I love oysters. I’m not afraid to admit it. I enjoy them raw, but I’m especially fond of grilled oysters. I remember the first grilled oysters I ever had. I couldn’t get enough of them. I literally at 30 all by myself. My passion for grilled oysters hasn’t died since. Anytime I can get my hands on them — I do. The best part is: you can make grilled oysters tonight, and it’s fun and easy!
All you really need for grilled oysters is a barbecue, oysters and an oyster shucker. Yup, it’s that simple. My friend Kyle (who I look at as the master of grilled oysters) advises against using a really nice grill for grilling oysters. Apparently, the salt water can damage your grill, so he suggests using an older grill or a cheaper hibachi instead. Unless you’re grilling oysters every night, I can’t imagine there being a problem with using your normal/nice grill. But, I just wanted to give fair warning.
Here’s how it works:
In the world of oysters, they always tell you the smaller the better, but I suggest using the larger Pacific oysters for grilling. The oysters tend to shrink when they’re grilled, so a gerthy oyster works best.
Kyle and I typically trek the beach behind his house when the tide is down to find a few oysters (nothing beats free oysters), but you can also simply buy oysters at your local market, which is probably easier said than done when you live away from a coastal city. However you need to get your hands on oysters — do it.
After you have your oysters — fire up the grill. I suggest using medium to high heat. Place the full oysters (shell and all) directly on the grill grates. Close the grill and let the oysters cook. Once they open up a little, that means they’re ready to rock.
NOTE: I recommend using sturdy yard gloves or an oven mitt for this next step, because the oysters are hot (and the juices inside are even hotter). Plus, you’re protecting yourself from an arrant shucker.
Take the opened oyster off the grill and use the oyster shucker to remove half the shell (simply slide the point of the shucker into the back of the oyster and twist — it should come off easily). Try to keep those juices in with the oyster while you’re shucking. They’re full of flavor, so you want to keep them around as much as possible.
You can choose to slug the oyster right off the grill (I highly suggest letting it cool a little bit first), or you can have a little fun with it (this is my favorite part). Feel free to top grilled oysters with anything you want. I’ve used soy sauce, cocktail sauce (usually mixed with a little horseradish for some kick), lemon juice, Tabasco sauce — the list goes on and on. You can honestly use anything. There are some really “classy” grilled oyster recipes available (with all sorts of herbs, cheeses and butters), but I personally like my grilled oysters simple (because I actually enjoy tasting the oyster).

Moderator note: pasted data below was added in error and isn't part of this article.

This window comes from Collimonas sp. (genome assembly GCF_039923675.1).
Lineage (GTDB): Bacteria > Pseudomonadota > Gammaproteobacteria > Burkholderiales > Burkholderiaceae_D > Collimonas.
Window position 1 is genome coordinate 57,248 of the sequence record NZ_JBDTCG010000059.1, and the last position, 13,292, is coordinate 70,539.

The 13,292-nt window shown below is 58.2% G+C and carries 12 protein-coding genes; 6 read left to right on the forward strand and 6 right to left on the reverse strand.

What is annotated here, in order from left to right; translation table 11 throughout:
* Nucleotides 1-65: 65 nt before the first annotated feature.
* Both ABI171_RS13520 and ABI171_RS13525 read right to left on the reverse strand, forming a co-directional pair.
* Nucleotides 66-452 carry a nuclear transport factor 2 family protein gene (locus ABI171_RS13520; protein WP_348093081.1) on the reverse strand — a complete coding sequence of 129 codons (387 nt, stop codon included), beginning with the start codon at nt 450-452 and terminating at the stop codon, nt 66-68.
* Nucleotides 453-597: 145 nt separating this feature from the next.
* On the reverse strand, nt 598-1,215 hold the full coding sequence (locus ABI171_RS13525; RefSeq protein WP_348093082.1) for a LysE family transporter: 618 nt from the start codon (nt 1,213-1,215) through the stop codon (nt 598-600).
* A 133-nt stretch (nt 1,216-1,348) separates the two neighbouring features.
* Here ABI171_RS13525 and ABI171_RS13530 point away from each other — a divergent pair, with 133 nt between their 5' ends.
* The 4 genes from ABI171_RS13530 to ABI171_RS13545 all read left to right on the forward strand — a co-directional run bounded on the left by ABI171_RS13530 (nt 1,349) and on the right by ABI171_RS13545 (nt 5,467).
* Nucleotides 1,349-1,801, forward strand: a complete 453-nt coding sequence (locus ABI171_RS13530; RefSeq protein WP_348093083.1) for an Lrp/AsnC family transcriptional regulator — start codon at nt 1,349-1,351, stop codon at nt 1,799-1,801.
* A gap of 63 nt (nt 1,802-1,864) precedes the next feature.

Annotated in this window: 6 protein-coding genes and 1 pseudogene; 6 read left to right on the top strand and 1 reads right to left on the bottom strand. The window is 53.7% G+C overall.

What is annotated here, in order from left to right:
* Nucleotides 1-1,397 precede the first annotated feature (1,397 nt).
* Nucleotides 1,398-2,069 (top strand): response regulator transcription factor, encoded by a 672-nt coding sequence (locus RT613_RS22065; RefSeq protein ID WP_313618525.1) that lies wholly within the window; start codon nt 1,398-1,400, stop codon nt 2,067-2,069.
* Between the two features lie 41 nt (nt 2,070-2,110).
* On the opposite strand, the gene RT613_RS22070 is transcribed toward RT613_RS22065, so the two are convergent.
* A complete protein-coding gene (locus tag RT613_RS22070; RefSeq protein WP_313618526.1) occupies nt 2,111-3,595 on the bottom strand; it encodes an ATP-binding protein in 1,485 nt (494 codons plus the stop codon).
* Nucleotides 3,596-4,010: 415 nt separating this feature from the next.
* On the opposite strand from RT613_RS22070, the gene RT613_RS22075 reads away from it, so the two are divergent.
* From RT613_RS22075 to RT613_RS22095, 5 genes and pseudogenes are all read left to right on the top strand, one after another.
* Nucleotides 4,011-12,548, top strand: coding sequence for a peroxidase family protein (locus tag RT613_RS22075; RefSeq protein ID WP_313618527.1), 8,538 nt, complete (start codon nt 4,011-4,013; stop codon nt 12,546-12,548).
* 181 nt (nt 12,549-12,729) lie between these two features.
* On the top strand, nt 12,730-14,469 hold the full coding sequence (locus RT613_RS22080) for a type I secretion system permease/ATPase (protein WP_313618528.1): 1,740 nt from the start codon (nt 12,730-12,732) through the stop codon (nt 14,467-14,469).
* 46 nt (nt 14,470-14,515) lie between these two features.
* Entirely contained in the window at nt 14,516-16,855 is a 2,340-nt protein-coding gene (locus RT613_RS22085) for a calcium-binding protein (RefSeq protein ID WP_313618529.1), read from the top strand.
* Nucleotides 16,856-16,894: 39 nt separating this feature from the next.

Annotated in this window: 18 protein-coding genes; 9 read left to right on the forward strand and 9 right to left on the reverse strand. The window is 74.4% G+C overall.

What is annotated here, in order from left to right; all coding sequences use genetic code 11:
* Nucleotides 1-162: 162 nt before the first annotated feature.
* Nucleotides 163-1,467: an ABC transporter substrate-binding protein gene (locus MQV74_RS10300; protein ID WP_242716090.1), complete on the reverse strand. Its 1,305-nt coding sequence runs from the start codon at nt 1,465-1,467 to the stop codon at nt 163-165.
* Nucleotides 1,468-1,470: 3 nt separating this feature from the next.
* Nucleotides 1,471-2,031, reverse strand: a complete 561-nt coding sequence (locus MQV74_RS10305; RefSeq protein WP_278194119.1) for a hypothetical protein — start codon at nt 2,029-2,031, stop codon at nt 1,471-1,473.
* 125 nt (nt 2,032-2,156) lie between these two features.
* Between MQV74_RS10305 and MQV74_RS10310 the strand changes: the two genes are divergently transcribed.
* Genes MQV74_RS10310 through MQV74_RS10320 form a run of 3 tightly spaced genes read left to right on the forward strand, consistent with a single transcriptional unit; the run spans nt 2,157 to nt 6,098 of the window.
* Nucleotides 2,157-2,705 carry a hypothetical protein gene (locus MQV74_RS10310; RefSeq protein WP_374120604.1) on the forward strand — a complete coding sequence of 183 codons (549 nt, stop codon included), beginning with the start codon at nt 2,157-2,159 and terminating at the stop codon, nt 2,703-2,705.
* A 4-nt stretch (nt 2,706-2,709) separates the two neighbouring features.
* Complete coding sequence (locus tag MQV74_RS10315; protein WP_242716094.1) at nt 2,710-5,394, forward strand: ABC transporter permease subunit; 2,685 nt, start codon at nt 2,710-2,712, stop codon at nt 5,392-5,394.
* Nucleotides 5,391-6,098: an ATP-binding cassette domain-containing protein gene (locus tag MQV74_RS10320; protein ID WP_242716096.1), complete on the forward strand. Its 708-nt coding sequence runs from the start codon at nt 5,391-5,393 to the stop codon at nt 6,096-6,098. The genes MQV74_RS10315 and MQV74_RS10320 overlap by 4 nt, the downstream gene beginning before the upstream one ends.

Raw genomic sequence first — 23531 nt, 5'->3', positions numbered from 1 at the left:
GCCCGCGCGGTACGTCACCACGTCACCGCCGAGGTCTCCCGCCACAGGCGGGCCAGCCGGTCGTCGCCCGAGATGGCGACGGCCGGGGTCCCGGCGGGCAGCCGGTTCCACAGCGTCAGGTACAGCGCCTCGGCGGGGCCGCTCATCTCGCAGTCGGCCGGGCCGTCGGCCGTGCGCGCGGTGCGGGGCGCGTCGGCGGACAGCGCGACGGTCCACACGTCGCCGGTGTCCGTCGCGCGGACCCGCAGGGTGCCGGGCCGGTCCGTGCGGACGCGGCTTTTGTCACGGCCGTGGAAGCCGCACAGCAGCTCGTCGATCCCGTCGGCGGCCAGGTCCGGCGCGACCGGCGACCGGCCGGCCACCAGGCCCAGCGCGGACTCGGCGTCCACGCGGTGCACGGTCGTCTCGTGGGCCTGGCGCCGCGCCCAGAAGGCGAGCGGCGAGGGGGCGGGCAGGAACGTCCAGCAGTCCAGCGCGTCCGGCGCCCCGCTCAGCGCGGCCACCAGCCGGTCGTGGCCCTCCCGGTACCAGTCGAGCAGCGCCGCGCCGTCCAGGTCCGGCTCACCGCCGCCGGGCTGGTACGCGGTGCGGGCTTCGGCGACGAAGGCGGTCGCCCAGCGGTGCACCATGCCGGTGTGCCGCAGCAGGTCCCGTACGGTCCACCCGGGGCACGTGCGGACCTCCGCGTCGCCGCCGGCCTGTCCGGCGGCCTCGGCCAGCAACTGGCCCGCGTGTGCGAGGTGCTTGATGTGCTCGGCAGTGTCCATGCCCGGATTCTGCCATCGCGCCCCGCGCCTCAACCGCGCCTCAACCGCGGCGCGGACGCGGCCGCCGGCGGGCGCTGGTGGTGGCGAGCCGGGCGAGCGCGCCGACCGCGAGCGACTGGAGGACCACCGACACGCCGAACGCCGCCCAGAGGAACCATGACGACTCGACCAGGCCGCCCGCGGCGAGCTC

NOTE: This next part fits into that ‘Incredible Grilled Oysters Recipe’ title that I have for this post.
Kyle (again, the master of grilled oysters) enjoys using Tiger Sauce and Parmesan cheese (the shredded stuff; not the powder you put on pizza). Once he peels off half the shell, he coats the oyster in Tiger Sauce and Parmesan and then places it back on the grill. He lets the oyster (now just on the half shell) heat long enough until the cheese melts, and then it’s time to take them down. Trust me, it’s an incredible grilled oysters recipe.
If you don’t have access to a grill, you don’t have to be left out. That’s because you can easily bake oysters in the oven. I usually wrap the inside of a long casserole dish with aluminum foil and place the oysters in the dish. I preheat the oven to 425 degrees and then let the oysters sit in there until they open. From my experience, it takes a little longer for oysters to open in the oven than it does on the grill. Just like on the grill, once the oysters open, they’re ready to be eaten.
I personally think everyone can enjoy grilled oysters. I’ve known plenty of people who won’t eat raw oysters (because of their texture), but they’ll eat a dozen grilled oysters in a sitting. That’s because the heat toughens the oysters up and takes away all of the raw oyster “slime” that many people don’t like.
Half of the fun of grilling oysters is the grilling part (at least the way we do it). We usually just gather around the barbecue, swill a few beers and eat the oysters as they come off the grill. There’s no plates, silverware or dinner table — you just grab the oysters, choose your ingredients and eat around the grill. Although shellfish is considered better in the colder months, grilling oysters is an awesome summertime activity (even though I’m all about grilling oysters year-round).
If you haven’t tried grilled oysters before — I suggest giving them a shot as soon as possible. If you’ve had raw oysters before, and you’re trying to find a new way to eat them – give the Tiger Sauce and Parmesan cheese recipe a try (you won’t regret it).
I’d love to hear what you think once you’ve tried grilled oysters (especially if you try to special recipe). I would also love to know how you choose to devour grilled oysters. You can simply share your recipe in the comment below, or you can connect with me on Twitter, Facebook and Google+. Don’t forget to also check out http://allaroundtim.com for more on the world of food, sports and travel!